December 20, 2023 3:18 pm

Insert Lead Generation
Nikka Sulton

In 2023, the housing market demonstrated unexpected resilience, as highlighted by Nationwide. Despite facing challenges, the market has not fully recovered, and prospects for 2024 remain tempered due to the persistent influence of high-interest rates. Throughout the year, housing market activity remained subdued, with the total number of transactions consistently running at approximately 15% below pre-pandemic levels over the past six months.

A notable trend emerged in the type of transactions, with mortgage-related activities experiencing a more substantial decline, around 25%, primarily attributed to the impact of elevated borrowing costs. In contrast, cash transactions defied the overall market trend, surpassing pre-Covid levels during the same period. This nuanced landscape, as explained by Robert Gardner, Nationwide’s chief economist, suggests a complex interplay of factors shaping the housing market dynamics in the coming year.

The housing market’s subdued state is mirrored in house prices, registering a 2% decline in November compared to the same period in 2022. This decline extends to 4.3% below the all-time high recorded in late summer 2022. Despite the modestly lower house prices and the backdrop of rising incomes, particularly in cash terms, there is a persistent challenge. The impact of elevated mortgage rates, still more than three times the 2021 record lows post-pandemic, continues to exert influence.

Despite the ongoing decline in house prices and the upward trajectory in incomes, housing affordability remains a pressing issue. Higher mortgage rates have played a significant role in keeping affordability stretched. Borrowers earning the average UK income and considering a typical first-time buyer property, even with a 20% deposit, face a monthly mortgage payment equivalent to 38% of take-home pay. This figure stands notably above the long-run average of 30%, signaling the enduring challenge of balancing housing affordability with market dynamics.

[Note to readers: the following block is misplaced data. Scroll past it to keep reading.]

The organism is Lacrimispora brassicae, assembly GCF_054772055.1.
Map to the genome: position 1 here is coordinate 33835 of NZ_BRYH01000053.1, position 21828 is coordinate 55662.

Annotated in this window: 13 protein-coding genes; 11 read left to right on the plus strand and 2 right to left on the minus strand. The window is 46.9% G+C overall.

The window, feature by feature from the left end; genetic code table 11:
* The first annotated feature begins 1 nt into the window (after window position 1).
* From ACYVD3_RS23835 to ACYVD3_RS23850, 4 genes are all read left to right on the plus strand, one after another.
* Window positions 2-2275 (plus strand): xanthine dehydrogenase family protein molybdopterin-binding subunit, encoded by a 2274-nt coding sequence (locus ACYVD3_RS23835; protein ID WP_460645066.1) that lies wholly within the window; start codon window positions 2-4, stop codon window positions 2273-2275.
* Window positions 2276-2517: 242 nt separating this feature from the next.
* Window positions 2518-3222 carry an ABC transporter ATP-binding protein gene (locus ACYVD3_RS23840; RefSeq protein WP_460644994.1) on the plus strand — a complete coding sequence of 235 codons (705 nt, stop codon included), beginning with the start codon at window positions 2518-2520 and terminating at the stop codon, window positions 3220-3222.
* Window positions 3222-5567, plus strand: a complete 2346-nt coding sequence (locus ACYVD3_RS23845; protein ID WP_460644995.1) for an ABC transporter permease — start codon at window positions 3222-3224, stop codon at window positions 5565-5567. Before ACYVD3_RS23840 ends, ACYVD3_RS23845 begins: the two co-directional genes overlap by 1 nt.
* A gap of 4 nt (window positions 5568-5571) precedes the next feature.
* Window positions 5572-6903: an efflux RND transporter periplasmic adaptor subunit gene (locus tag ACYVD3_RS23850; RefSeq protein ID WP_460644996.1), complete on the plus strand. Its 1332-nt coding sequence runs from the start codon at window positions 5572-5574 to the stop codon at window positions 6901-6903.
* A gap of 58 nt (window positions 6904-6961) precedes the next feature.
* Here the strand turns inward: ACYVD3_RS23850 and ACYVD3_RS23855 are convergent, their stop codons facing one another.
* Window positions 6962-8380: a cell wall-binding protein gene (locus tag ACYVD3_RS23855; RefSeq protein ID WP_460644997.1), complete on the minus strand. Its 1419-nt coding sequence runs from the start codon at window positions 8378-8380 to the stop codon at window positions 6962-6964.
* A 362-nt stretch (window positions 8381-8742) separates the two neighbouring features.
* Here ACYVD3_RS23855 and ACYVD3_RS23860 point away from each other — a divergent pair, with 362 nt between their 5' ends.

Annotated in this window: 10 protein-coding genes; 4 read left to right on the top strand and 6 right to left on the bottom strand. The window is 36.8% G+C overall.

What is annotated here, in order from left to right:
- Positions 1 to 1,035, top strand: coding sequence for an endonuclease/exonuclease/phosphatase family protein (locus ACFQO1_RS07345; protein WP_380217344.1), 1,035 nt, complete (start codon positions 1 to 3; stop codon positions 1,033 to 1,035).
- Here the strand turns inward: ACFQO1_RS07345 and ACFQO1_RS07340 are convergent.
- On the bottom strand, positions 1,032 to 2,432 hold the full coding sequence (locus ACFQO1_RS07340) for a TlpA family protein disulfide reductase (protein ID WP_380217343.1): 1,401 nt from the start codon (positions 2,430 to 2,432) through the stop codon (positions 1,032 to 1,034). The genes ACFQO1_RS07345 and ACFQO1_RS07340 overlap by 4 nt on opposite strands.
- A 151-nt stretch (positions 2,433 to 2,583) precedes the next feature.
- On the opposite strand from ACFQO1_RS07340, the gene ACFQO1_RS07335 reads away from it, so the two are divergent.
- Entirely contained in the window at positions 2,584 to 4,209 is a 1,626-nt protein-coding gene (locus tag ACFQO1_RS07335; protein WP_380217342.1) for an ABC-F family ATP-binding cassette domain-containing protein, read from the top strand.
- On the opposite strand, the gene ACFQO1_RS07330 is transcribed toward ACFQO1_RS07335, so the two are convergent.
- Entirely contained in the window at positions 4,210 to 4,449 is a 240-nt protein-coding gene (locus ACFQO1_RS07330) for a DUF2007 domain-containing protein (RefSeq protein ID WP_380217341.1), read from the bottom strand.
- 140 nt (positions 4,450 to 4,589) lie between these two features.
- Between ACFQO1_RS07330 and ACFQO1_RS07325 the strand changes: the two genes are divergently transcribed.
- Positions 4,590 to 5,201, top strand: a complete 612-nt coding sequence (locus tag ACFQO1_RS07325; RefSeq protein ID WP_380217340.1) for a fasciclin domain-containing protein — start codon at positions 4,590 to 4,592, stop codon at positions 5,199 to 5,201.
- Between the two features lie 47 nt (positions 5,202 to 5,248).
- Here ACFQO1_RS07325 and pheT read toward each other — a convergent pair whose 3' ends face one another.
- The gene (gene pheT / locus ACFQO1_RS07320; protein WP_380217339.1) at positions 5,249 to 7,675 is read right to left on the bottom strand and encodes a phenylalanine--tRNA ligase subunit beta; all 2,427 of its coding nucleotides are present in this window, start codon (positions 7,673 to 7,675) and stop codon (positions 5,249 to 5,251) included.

As the market grapples with these challenges, prospective homebuyers find themselves in a complex landscape. The decline in house prices, while a notable trend, is counteracted by the lingering impact of elevated mortgage rates. This delicate balance underscores the need for a nuanced approach to housing policy and market dynamics. The interaction between market forces and financial factors remains a critical aspect shaping the trajectory of the housing market and influencing the decisions of potential homebuyers.

Looking ahead to the next year, Gardner observes some positive signs for potential buyers as mortgage rates have slightly decreased. Investors are more optimistic, believing that the Bank of England has already increased rates sufficiently to bring inflation back to the target, anticipating future rate reductions. This shift has influenced longer-term interest rates, impacting fixed mortgage rate pricing.

Despite these developments, a swift recovery in activity or house prices in 2024 seems improbable. While the pressure from the cost of living has alleviated, with inflation now trailing average wage growth, weak consumer confidence and subdued levels of new buyer inquiries reported by surveyors persist. Additionally, though market expectations point towards a potential decrease in the Bank Rate, there remain upward risks to interest rates. Despite a decline in inflation, indicators of domestic price pressures continue to remain unacceptably high.

“It appears likely that a combination of solid income growth, together with modestly lower house prices and mortgage rates, will gradually improve affordability over time, with housing market activity remaining fairly subdued in the interim. If the economy remains sluggish and mortgage rates moderate only gradually, as we expect, house prices are likely to record another small decline (low single digits) or remain broadly flat over the course of 2024.”



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